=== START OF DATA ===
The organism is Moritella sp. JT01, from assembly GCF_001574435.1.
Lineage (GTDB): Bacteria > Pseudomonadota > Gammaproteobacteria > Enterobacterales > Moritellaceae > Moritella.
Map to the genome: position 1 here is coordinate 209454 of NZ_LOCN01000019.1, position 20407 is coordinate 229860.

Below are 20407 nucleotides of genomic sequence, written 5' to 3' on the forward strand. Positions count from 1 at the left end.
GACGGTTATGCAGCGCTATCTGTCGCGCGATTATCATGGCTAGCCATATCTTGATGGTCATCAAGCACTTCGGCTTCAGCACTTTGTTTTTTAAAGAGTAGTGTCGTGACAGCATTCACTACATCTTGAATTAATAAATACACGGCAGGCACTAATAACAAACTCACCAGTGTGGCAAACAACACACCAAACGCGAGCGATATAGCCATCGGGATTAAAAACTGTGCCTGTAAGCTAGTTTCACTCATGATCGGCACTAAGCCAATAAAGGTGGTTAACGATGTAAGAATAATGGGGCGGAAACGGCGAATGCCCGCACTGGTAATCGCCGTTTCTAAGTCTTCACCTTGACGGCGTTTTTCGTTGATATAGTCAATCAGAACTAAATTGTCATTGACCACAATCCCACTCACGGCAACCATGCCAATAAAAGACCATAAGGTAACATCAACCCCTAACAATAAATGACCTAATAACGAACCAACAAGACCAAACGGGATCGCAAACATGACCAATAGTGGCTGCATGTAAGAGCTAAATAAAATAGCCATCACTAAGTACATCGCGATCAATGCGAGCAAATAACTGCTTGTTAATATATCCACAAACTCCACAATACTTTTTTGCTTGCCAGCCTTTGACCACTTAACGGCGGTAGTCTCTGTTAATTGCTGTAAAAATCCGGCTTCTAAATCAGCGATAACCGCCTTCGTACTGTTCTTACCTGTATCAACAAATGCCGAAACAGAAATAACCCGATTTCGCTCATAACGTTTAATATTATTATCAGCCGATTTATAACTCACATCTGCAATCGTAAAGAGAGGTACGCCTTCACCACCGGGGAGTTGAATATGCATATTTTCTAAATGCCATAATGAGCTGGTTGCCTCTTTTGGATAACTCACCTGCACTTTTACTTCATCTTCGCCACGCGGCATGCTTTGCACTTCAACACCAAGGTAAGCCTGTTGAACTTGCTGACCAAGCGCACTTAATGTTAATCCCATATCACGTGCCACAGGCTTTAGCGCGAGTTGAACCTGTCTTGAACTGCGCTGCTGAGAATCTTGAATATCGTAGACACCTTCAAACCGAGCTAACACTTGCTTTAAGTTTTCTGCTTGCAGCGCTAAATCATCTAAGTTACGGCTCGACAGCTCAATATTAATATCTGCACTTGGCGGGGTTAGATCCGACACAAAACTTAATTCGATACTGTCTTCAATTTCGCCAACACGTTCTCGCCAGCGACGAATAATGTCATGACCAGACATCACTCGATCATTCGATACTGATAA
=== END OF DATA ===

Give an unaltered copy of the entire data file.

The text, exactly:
The organism is Moritella sp. JT01, from assembly GCF_001574435.1.
Lineage (GTDB): Bacteria > Pseudomonadota > Gammaproteobacteria > Enterobacterales > Moritellaceae > Moritella.
Map to the genome: position 1 here is coordinate 209454 of NZ_LOCN01000019.1, position 20407 is coordinate 229860.

Below are 20407 nucleotides of genomic sequence, written 5' to 3' on the forward strand. Positions count from 1 at the left end.
GACGGTTATGCAGCGCTATCTGTCGCGCGATTATCATGGCTAGCCATATCTTGATGGTCATCAAGCACTTCGGCTTCAGCACTTTGTTTTTTAAAGAGTAGTGTCGTGACAGCATTCACTACATCTTGAATTAATAAATACACGGCAGGCACTAATAACAAACTCACCAGTGTGGCAAACAACACACCAAACGCGAGCGATATAGCCATCGGGATTAAAAACTGTGCCTGTAAGCTAGTTTCACTCATGATCGGCACTAAGCCAATAAAGGTGGTTAACGATGTAAGAATAATGGGGCGGAAACGGCGAATGCCCGCACTGGTAATCGCCGTTTCTAAGTCTTCACCTTGACGGCGTTTTTCGTTGATATAGTCAATCAGAACTAAATTGTCATTGACCACAATCCCACTCACGGCAACCATGCCAATAAAAGACCATAAGGTAACATCAACCCCTAACAATAAATGACCTAATAACGAACCAACAAGACCAAACGGGATCGCAAACATGACCAATAGTGGCTGCATGTAAGAGCTAAATAAAATAGCCATCACTAAGTACATCGCGATCAATGCGAGCAAATAACTGCTTGTTAATATATCCACAAACTCCACAATACTTTTTTGCTTGCCAGCCTTTGACCACTTAACGGCGGTAGTCTCTGTTAATTGCTGTAAAAATCCGGCTTCTAAATCAGCGATAACCGCCTTCGTACTGTTCTTACCTGTATCAACAAATGCCGAAACAGAAATAACCCGATTTCGCTCATAACGTTTAATATTATTATCAGCCGATTTATAACTCACATCTGCAATCGTAAAGAGAGGTACGCCTTCACCACCGGGGAGTTGAATATGCATATTTTCTAAATGCCATAATGAGCTGGTTGCCTCTTTTGGATAACTCACCTGCACTTTTACTTCATCTTCGCCACGCGGCATGCTTTGCACTTCAACACCAAGGTAAGCCTGTTGAACTTGCTGACCAAGCGCACTTAATGTTAATCCCATATCACGTGCCACAGGCTTTAGCGCGAGTTGAACCTGTCTTGAACTGCGCTGCTGAGAATCTTGAATATCGTAGACACCTTCAAACCGAGCTAACACTTGCTTTAAGTTTTCTGCTTGCAGCGCTAAATCATCTAAGTTACGGCTCGACAGCTCAATATTAATATCTGCACTTGGCGGGGTTAGATCCGACACAAAACTTAATTCGATACTGTCTTCAATTTCGCCAACACGTTCTCGCCAGCGACGAATAATGTCATGACCAGACATCACTCGATCATTCGATACTGATAA